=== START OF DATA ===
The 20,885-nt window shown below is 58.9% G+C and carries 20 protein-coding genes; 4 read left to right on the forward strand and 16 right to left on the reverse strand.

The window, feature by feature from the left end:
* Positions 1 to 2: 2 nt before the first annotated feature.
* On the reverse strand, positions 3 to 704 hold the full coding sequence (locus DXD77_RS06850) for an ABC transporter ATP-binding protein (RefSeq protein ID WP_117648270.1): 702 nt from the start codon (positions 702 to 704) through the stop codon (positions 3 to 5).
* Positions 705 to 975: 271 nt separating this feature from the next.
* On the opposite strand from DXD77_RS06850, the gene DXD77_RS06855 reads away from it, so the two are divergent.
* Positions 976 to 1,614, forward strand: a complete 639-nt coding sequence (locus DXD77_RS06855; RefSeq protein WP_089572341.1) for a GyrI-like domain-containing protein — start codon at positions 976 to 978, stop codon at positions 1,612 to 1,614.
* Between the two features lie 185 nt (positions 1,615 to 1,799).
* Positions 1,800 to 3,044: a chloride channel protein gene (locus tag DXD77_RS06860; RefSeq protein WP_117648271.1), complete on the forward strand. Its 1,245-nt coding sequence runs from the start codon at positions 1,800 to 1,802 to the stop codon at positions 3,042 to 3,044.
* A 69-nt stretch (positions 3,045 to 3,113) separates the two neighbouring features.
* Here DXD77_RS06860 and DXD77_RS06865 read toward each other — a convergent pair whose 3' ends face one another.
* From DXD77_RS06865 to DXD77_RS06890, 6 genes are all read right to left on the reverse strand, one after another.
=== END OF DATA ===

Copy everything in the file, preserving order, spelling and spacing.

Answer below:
The 20,885-nt window shown below is 58.9% G+C and carries 20 protein-coding genes; 4 read left to right on the forward strand and 16 right to left on the reverse strand.

The window, feature by feature from the left end:
* Positions 1 to 2: 2 nt before the first annotated feature.
* On the reverse strand, positions 3 to 704 hold the full coding sequence (locus DXD77_RS06850) for an ABC transporter ATP-binding protein (RefSeq protein ID WP_117648270.1): 702 nt from the start codon (positions 702 to 704) through the stop codon (positions 3 to 5).
* Positions 705 to 975: 271 nt separating this feature from the next.
* On the opposite strand from DXD77_RS06850, the gene DXD77_RS06855 reads away from it, so the two are divergent.
* Positions 976 to 1,614, forward strand: a complete 639-nt coding sequence (locus DXD77_RS06855; RefSeq protein WP_089572341.1) for a GyrI-like domain-containing protein — start codon at positions 976 to 978, stop codon at positions 1,612 to 1,614.
* Between the two features lie 185 nt (positions 1,615 to 1,799).
* Positions 1,800 to 3,044: a chloride channel protein gene (locus tag DXD77_RS06860; RefSeq protein WP_117648271.1), complete on the forward strand. Its 1,245-nt coding sequence runs from the start codon at positions 1,800 to 1,802 to the stop codon at positions 3,042 to 3,044.
* A 69-nt stretch (positions 3,045 to 3,113) separates the two neighbouring features.
* Here DXD77_RS06860 and DXD77_RS06865 read toward each other — a convergent pair whose 3' ends face one another.
* From DXD77_RS06865 to DXD77_RS06890, 6 genes are all read right to left on the reverse strand, one after another.